Across the country, school food is becoming healthier. The U.S. Department of Agriculture has issued updated nutrition standards that have led to meals with more fruit, vegetables, low-fat dairy products, and whole grains; with less fat, sugar, and salt; and without excessive calories. The vast majority of schools are meeting these standards. Unfortunately, many lack the right tools and must rely on expensive, inefficient, and unsustainable workarounds to prepare healthy and appealing meals.
To assess the needs of districts for kitchen equipment, infrastructure, and food service training, the Kids’ Safe and Healthful Foods Project—a collaboration of The Pew Charitable Trusts and the Robert Wood Johnson Foundation—commissioned a survey of the school food authorities* (SFAs) that administer the National School Lunch Program and the School Breakfast Program.† This brief describes the facility and staffing challenges and opportunities faced by SFAs in suburban‡ areas as they strive to serve delicious meals that meet the USDA’s nutrition standards.
Based on survey responses, approximately 3,075, or 22 percent, of all SFAs serve suburban communities.
Expected cooking changes in suburban schools
To meet updated nutrition standards, suburban SFAs made or expected to make changes that could affect their equipment, infrastructure, and training needs. For example, schools may need to increase refrigerated storage space to accommodate larger quantities of fresh foods. Among respondents serving suburban communities:
- 78 percent implemented or plan to implement standard recipes and/or work methods.
- 53 percent moved or expected to move to more scratch cooking.
* A school food authority is the local administrative unit that operates the national school breakfast and lunch programs for one or more school districts.
† This issue brief is part of the Serving Healthy School Meals series of reports that addressed the topics of districts’ readiness to meet updated nutrition standards, school food service equipment and infrastructure needs, and districts’ staff development and training needs related to implementation of the updated nutrition standards. For more detailed findings and to read earlier reports, visit healthyschoolfoodsnow.org.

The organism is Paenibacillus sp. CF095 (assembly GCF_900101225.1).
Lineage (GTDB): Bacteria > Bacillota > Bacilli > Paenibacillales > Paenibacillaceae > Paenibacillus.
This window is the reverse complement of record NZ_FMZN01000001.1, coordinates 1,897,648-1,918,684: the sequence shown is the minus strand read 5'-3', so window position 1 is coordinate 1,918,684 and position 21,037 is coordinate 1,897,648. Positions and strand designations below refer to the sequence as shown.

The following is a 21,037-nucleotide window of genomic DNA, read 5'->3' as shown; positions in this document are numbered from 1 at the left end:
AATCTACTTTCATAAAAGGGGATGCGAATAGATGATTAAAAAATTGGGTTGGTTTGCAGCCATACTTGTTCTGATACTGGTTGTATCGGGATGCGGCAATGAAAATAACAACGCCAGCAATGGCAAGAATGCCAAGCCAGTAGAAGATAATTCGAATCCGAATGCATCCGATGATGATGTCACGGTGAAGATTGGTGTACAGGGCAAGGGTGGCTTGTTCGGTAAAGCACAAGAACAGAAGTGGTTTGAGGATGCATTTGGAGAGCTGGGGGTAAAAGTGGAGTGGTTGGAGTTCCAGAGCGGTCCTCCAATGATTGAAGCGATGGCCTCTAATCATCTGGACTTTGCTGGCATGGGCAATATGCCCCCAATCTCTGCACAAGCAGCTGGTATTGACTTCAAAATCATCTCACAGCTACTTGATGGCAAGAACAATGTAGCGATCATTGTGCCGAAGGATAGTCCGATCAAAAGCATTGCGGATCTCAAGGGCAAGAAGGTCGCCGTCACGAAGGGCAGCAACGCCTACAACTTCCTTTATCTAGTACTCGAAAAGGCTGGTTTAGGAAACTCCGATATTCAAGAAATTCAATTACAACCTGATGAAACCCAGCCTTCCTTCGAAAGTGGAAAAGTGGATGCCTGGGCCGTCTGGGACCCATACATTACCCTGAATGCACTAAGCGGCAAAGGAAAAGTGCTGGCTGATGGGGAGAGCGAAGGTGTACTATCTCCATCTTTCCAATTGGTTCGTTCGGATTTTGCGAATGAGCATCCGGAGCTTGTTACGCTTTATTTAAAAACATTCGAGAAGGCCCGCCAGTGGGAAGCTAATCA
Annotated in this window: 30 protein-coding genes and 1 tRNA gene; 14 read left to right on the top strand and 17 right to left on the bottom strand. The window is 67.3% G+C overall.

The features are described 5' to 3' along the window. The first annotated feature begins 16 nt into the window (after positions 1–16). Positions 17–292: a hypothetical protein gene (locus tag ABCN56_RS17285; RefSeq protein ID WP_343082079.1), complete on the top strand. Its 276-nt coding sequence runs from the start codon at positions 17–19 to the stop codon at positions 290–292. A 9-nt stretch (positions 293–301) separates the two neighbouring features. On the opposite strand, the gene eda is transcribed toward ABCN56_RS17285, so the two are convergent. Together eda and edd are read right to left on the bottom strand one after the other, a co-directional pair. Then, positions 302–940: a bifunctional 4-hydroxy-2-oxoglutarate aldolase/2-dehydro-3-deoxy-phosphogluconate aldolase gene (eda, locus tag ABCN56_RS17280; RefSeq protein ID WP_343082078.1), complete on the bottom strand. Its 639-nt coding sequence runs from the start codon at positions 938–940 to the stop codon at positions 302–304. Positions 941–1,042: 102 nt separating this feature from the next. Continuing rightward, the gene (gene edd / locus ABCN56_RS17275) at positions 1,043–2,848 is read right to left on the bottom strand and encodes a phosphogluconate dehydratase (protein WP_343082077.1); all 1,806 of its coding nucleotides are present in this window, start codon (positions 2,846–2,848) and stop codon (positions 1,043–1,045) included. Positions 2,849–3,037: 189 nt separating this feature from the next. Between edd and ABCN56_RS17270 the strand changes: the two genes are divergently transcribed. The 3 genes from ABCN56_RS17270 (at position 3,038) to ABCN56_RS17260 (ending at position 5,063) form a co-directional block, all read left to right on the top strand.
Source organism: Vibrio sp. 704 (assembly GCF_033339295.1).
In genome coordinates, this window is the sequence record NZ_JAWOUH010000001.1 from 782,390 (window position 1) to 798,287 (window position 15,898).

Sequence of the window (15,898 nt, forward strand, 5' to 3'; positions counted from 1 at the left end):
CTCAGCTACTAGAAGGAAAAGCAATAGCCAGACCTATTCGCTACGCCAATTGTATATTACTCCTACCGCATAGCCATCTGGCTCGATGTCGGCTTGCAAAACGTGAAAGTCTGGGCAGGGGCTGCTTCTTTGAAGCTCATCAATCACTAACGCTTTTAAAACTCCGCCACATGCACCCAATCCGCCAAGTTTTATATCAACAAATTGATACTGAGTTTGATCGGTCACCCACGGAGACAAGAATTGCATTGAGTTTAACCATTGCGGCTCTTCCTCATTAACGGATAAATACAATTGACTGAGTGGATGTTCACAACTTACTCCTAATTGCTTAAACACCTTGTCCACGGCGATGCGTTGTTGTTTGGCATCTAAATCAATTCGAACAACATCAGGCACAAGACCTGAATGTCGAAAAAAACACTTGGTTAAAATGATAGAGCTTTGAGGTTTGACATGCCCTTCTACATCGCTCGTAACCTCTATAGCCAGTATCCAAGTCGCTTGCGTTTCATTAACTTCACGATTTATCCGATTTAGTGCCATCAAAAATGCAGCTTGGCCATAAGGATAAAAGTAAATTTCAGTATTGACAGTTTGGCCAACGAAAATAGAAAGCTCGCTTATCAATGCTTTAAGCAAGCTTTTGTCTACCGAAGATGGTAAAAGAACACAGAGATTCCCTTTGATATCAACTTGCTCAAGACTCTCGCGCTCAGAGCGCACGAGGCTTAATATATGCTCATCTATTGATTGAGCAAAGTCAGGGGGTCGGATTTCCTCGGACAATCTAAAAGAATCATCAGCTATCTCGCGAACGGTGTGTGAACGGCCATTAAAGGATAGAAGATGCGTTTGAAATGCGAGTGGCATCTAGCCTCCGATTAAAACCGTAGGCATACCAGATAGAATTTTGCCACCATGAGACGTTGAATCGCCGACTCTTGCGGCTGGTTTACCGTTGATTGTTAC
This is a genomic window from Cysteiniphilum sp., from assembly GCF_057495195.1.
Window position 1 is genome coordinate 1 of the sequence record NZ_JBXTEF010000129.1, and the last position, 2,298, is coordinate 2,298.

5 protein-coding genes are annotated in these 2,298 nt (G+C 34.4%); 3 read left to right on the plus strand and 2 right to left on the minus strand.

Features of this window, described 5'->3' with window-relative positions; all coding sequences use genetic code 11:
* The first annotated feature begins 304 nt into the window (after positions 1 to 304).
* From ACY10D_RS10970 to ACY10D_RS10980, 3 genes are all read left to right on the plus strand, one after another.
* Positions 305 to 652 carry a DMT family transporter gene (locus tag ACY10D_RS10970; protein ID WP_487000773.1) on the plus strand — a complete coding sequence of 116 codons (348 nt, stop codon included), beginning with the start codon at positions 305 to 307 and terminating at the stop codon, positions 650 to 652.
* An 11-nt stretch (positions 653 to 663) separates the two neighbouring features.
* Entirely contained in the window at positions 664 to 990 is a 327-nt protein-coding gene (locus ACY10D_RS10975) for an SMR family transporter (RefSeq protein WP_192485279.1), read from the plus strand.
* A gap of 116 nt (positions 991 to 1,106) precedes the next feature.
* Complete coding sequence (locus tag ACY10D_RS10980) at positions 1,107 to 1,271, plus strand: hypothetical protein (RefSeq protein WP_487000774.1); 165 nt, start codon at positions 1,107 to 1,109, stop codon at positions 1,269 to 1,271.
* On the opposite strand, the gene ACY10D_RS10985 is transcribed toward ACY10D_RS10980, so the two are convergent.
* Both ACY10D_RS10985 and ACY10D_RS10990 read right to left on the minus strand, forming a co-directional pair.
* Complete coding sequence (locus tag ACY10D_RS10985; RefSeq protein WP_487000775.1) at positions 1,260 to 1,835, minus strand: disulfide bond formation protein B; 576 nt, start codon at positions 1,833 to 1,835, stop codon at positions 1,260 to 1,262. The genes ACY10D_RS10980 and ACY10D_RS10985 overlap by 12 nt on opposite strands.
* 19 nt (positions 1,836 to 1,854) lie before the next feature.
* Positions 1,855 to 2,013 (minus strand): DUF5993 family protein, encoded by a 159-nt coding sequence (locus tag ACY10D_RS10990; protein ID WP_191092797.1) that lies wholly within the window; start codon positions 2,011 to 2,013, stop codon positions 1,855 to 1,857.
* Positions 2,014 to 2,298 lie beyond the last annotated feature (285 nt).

‡ The term “suburban” was not defined in the survey and was self-reported by respondents.
Kitchen equipment needs and costs
On average, suburban SFAs need $64,358 in kitchen equipment per school, compared with $68,682 per school for all other SFAs. Districts often do not have the financial resources to make these improvements, which is true in many suburban communities:
- 49 percent of suburban SFAs reported having no plan for equipment replacement and upgrades.
- 25 percent of suburban SFAs reported having no line item for capital equipment purchases in their annual budget.
Top equipment needs
When asked about their needs in relation to meeting nutrition standards, the majority of respondents said that serving a greater variety of fruits and vegetables presented their greatest equipment challenges.
When asked what specific equipment they need to meet all of the nutrition standards, suburban districts responded:
- 44 percent: Utility carts. This equipment is used to transport items within a kitchen or cafeteria. Without enough carts, food service personnel must carry items and make multiple trips that waste valuable time.
- 43 percent: Walk-in refrigerators. These are used to safely and efficiently store large quantities of perishable foods and beverages.
- 43 percent: Scales. Industrial scales weigh bulk ingredients. Without them, ingredients must be weighed in smaller batches—a process that is time-consuming, inefficient, and potentially fraught with error.
- 41 percent: Walk-in freezers. Schools need walk-in freezers to store large quantities of frozen foods and beverages.
- 40 percent: Food processors. Without bulk processors, school cooks must cut and mix foods by hand or prepare recipes in smaller, less-efficient batches.
Kitchen infrastructure upgrades
Food service infrastructure capacity is a crucial component of the efforts to serve heathy school meals that meet the USDA’s nutrition standards. For example, new equipment such as walk-in refrigerators and freezers may require upgrades to electrical systems.
Suburban SFAs were more likely to report needing additional physical space in their school kitchens than were urban and rural SFAs combined. (See Figure 1.)
Food service training needs
To meet the new meal requirements, the majority of SFAs expected to make at least one change in their production approach. Such changes may require additional training in cooking skills, food safety, and the use of new ingredients and kitchen equipment. (See Table 1 for the top training needs for school food service professionals in suburban SFAs.)
Schools are doing their best to provide students with meals that meet national nutrition standards, but most need some help to supply their kitchens and staff with the right tools for this important work. Addressing the equipment, infrastructure, and personnel training needs would help schools efficiently store, prepare, and serve healthy and appealing foods.